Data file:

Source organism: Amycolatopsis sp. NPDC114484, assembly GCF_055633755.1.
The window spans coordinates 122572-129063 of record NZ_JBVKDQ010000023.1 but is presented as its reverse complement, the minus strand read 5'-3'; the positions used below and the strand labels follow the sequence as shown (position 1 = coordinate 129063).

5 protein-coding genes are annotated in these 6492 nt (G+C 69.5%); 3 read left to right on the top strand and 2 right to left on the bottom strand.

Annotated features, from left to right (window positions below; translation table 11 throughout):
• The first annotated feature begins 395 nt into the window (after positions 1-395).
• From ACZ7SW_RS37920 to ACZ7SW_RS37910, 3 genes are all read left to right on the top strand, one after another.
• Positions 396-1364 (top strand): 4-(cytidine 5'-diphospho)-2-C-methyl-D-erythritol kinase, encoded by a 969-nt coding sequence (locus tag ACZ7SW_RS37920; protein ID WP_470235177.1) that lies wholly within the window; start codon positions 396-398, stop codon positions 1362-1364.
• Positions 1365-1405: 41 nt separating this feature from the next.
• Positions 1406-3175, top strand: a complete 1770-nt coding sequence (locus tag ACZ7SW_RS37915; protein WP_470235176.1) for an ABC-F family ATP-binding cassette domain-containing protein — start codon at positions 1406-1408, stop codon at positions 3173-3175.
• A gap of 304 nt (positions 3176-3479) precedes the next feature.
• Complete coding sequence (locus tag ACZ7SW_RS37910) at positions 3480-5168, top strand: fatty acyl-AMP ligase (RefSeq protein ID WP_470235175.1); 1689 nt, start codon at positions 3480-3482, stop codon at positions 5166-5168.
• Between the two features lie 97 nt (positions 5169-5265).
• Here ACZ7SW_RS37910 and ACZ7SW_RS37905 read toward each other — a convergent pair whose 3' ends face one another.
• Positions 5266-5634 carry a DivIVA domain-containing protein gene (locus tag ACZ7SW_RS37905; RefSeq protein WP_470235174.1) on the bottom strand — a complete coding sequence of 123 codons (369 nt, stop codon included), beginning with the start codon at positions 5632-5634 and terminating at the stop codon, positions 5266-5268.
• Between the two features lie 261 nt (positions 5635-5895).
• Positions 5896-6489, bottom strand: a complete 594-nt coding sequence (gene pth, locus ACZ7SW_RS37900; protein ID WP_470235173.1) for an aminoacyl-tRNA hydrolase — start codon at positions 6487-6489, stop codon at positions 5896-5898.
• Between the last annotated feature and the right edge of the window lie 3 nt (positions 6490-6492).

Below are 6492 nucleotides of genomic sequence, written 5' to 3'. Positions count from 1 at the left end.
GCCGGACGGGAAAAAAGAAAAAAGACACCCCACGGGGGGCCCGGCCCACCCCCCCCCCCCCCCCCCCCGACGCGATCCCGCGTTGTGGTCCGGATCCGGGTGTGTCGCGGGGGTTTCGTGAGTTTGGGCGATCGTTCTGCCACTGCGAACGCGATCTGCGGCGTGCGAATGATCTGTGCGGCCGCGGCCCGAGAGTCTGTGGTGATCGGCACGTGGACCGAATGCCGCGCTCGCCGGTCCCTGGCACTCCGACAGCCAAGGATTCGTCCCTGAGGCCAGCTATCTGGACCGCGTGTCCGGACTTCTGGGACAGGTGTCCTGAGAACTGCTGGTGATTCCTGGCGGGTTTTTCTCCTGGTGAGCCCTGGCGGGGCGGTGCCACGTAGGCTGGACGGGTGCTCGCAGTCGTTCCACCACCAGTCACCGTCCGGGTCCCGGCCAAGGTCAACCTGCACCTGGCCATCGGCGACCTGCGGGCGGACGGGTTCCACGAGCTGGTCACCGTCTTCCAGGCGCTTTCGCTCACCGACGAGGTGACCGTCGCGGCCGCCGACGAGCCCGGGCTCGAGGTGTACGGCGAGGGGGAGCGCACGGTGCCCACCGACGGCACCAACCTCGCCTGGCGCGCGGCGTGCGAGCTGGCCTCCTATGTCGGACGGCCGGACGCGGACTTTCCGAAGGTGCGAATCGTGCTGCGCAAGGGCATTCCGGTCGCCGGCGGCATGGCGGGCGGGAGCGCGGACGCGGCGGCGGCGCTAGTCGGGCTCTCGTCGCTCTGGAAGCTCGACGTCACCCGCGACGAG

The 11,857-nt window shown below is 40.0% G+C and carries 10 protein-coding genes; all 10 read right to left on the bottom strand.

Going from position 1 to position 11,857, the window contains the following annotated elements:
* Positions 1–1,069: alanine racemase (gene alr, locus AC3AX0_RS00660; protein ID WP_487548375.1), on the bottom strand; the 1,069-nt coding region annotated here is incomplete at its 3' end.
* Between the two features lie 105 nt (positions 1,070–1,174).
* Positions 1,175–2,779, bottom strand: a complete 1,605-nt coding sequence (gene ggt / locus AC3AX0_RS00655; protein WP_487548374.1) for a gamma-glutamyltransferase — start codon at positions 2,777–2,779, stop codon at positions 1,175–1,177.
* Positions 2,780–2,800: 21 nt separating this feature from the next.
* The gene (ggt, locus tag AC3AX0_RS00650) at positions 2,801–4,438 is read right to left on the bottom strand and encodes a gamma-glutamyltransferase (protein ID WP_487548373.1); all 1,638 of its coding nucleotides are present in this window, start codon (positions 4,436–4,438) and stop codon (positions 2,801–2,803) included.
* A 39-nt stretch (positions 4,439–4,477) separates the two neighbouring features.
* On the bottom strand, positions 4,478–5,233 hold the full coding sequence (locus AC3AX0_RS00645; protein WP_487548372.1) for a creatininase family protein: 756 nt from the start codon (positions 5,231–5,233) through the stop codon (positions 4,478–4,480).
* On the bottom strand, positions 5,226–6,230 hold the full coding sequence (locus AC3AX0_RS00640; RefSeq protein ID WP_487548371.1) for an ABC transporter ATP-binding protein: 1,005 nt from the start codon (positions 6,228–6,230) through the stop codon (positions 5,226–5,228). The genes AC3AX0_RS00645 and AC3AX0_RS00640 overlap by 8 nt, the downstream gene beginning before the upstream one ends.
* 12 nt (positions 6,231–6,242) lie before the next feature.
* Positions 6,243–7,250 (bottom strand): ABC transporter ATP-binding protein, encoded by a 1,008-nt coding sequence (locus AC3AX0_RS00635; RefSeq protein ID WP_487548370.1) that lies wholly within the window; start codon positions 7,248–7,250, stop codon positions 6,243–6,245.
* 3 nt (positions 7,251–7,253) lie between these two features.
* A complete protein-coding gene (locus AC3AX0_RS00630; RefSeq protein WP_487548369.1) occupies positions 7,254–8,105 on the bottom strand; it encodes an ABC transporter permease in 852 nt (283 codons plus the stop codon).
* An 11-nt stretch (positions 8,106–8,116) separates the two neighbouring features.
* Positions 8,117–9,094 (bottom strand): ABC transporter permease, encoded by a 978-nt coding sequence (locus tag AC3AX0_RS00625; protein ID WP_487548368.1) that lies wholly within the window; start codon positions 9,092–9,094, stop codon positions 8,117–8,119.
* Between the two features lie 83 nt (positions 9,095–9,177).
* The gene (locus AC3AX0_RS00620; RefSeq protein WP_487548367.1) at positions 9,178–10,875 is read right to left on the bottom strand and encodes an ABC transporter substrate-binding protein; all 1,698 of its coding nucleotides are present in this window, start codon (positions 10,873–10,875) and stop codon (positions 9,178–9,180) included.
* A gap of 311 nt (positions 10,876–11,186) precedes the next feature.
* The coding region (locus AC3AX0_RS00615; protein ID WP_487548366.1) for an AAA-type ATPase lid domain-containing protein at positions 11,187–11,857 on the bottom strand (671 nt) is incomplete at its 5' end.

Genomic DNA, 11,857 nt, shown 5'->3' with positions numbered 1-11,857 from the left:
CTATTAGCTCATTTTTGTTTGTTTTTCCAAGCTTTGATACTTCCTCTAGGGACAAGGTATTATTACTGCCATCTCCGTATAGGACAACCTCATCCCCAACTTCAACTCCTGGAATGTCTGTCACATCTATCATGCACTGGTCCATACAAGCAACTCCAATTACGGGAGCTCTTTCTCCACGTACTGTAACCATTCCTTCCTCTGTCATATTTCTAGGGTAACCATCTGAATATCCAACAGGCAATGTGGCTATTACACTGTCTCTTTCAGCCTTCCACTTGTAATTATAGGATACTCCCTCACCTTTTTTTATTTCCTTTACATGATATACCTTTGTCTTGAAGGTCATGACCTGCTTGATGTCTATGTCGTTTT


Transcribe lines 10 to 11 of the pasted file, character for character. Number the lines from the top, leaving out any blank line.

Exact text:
• A gap of 304 nt (positions 3176-3479) precedes the next feature.
• Complete coding sequence (locus tag ACZ7SW_RS37910) at positions 3480-5168, top strand: fatty acyl-AMP ligase (RefSeq protein ID WP_470235175.1); 1689 nt, start codon at positions 3480-3482, stop codon at positions 5166-5168.